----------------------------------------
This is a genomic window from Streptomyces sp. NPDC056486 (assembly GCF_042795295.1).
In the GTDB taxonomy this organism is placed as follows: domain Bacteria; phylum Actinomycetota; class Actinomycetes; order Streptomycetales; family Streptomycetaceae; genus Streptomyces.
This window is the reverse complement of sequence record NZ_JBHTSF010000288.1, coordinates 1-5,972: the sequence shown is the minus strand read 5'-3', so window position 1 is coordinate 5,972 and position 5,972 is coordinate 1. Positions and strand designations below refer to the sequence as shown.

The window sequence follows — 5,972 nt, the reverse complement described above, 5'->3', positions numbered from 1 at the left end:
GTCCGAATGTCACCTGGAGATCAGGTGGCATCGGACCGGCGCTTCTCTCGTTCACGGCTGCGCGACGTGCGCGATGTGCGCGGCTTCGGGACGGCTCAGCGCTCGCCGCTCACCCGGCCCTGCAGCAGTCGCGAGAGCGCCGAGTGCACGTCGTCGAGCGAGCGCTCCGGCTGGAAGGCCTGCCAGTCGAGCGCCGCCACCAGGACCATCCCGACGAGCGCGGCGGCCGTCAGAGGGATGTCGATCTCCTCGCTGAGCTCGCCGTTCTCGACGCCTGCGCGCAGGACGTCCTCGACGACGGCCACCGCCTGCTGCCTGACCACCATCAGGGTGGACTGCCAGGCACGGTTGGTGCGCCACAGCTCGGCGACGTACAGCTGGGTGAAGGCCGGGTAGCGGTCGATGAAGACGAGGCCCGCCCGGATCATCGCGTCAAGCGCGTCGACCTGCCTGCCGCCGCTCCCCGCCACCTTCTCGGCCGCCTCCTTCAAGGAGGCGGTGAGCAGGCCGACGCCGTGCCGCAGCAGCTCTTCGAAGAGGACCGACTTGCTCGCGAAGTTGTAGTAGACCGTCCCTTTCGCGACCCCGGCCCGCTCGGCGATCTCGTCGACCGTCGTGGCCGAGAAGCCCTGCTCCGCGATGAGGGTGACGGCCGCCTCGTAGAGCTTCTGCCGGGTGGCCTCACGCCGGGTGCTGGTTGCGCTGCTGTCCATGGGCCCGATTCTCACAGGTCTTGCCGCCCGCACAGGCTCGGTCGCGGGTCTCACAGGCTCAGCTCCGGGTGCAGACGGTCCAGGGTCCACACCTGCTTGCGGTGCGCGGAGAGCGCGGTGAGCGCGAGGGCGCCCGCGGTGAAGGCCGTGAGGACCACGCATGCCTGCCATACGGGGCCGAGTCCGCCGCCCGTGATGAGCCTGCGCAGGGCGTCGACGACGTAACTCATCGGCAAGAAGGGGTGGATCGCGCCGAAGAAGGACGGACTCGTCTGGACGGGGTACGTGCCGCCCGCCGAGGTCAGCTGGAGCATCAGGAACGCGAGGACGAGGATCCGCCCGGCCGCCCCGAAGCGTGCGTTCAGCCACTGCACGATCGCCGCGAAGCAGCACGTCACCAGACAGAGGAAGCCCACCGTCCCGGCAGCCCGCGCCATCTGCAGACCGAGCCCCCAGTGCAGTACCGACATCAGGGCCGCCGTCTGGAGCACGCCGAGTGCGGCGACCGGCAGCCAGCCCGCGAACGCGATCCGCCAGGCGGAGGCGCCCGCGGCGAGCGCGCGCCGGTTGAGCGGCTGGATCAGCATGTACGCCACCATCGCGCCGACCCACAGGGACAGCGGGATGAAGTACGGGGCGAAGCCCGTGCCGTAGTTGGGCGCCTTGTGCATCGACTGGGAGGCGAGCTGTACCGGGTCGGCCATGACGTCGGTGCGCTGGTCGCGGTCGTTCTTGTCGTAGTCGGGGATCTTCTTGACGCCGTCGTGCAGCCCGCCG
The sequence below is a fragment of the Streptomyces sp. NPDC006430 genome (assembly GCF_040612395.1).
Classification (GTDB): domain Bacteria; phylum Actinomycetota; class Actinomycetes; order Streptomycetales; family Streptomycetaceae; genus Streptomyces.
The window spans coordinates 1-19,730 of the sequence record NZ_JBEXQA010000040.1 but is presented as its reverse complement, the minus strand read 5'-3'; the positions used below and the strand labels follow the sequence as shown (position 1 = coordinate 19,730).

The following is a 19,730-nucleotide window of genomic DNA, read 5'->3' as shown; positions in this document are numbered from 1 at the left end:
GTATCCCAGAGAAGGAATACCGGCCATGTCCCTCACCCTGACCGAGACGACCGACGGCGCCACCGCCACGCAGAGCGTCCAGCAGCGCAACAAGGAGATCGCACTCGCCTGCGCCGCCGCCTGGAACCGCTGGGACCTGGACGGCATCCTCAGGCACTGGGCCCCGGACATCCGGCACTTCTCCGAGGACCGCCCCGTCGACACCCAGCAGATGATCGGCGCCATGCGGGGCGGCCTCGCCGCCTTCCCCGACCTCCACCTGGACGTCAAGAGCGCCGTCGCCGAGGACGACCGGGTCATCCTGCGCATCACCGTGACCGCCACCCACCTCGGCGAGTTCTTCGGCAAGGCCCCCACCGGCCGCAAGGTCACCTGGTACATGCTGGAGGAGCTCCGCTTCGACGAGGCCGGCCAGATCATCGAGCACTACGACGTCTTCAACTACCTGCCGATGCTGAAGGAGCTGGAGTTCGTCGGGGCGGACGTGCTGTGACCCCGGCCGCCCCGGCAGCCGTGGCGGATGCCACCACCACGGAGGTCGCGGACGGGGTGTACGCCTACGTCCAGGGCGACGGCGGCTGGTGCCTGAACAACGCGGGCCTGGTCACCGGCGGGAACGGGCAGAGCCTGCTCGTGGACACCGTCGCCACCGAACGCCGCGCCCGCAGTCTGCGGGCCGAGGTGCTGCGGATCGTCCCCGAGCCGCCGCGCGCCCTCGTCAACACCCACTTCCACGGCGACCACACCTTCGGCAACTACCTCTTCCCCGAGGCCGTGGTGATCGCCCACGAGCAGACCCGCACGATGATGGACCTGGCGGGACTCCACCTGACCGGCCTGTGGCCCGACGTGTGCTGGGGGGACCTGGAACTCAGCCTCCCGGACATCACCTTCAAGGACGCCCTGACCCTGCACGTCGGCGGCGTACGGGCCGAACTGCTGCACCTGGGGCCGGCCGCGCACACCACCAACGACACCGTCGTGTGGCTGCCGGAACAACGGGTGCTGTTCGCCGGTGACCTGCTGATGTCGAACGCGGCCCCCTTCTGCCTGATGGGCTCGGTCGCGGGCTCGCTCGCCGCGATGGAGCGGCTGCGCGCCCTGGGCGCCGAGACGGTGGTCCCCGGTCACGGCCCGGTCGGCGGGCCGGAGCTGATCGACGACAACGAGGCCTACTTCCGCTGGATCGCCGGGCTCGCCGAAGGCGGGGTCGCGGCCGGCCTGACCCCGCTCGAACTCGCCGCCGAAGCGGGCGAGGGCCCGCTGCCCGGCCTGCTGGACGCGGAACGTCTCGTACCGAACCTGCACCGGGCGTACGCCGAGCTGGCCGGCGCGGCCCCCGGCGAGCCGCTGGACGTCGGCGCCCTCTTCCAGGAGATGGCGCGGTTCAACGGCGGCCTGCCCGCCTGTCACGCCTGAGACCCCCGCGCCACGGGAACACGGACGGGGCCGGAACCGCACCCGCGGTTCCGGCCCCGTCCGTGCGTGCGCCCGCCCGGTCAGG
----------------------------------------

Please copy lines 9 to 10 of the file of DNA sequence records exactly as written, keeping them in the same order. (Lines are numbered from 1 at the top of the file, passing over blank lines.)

The following is a 19,730-nucleotide window of genomic DNA, read 5'->3' as shown; positions in this document are numbered from 1 at the left end:
GTATCCCAGAGAAGGAATACCGGCCATGTCCCTCACCCTGACCGAGACGACCGACGGCGCCACCGCCACGCAGAGCGTCCAGCAGCGCAACAAGGAGATCGCACTCGCCTGCGCCGCCGCCTGGAACCGCTGGGACCTGGACGGCATCCTCAGGCACTGGGCCCCGGACATCCGGCACTTCTCCGAGGACCGCCCCGTCGACACCCAGCAGATGATCGGCGCCATGCGGGGCGGCCTCGCCGCCTTCCCCGACCTCCACCTGGACGTCAAGAGCGCCGTCGCCGAGGACGACCGGGTCATCCTGCGCATCACCGTGACCGCCACCCACCTCGGCGAGTTCTTCGGCAAGGCCCCCACCGGCCGCAAGGTCACCTGGTACATGCTGGAGGAGCTCCGCTTCGACGAGGCCGGCCAGATCATCGAGCACTACGACGTCTTCAACTACCTGCCGATGCTGAAGGAGCTGGAGTTCGTCGGGGCGGACGTGCTGTGACCCCGGCCGCCCCGGCAGCCGTGGCGGATGCCACCACCACGGAGGTCGCGGACGGGGTGTACGCCTACGTCCAGGGCGACGGCGGCTGGTGCCTGAACAACGCGGGCCTGGTCACCGGCGGGAACGGGCAGAGCCTGCTCGTGGACACCGTCGCCACCGAACGCCGCGCCCGCAGTCTGCGGGCCGAGGTGCTGCGGATCGTCCCCGAGCCGCCGCGCGCCCTCGTCAACACCCACTTCCACGGCGACCACACCTTCGGCAACTACCTCTTCCCCGAGGCCGTGGTGATCGCCCACGAGCAGACCCGCACGATGATGGACCTGGCGGGACTCCACCTGACCGGCCTGTGGCCCGACGTGTGCTGGGGGGACCTGGAACTCAGCCTCCCGGACATCACCTTCAAGGACGCCCTGACCCTGCACGTCGGCGGCGTACGGGCCGAACTGCTGCACCTGGGGCCGGCCGCGCACACCACCAACGACACCGTCGTGTGGCTGCCGGAACAACGGGTGCTGTTCGCCGGTGACCTGCTGATGTCGAACGCGGCCCCCTTCTGCCTGATGGGCTCGGTCGCGGGCTCGCTCGCCGCGATGGAGCGGCTGCGCGCCCTGGGCGCCGAGACGGTGGTCCCCGGTCACGGCCCGGTCGGCGGGCCGGAGCTGATCGACGACAACGAGGCCTACTTCCGCTGGATCGCCGGGCTCGCCGAAGGCGGGGTCGCGGCCGGCCTGACCCCGCTCGAACTCGCCGCCGAAGCGGGCGAGGGCCCGCTGCCCGGCCTGCTGGACGCGGAACGTCTCGTACCGAACCTGCACCGGGCGTACGCCGAGCTGGCCGGCGCGGCCCCCGGCGAGCCGCTGGACGTCGGCGCCCTCTTCCAGGAGATGGCGCGGTTCAACGGCGGCCTGCCCGCCTGTCACGCCTGAGACCCCCGCGCCACGGGAACACGGACGGGGCCGGAACCGCACCCGCGGTTCCGGCCCCGTCCGTGCGTGCGCCCGCCCGGTCAGG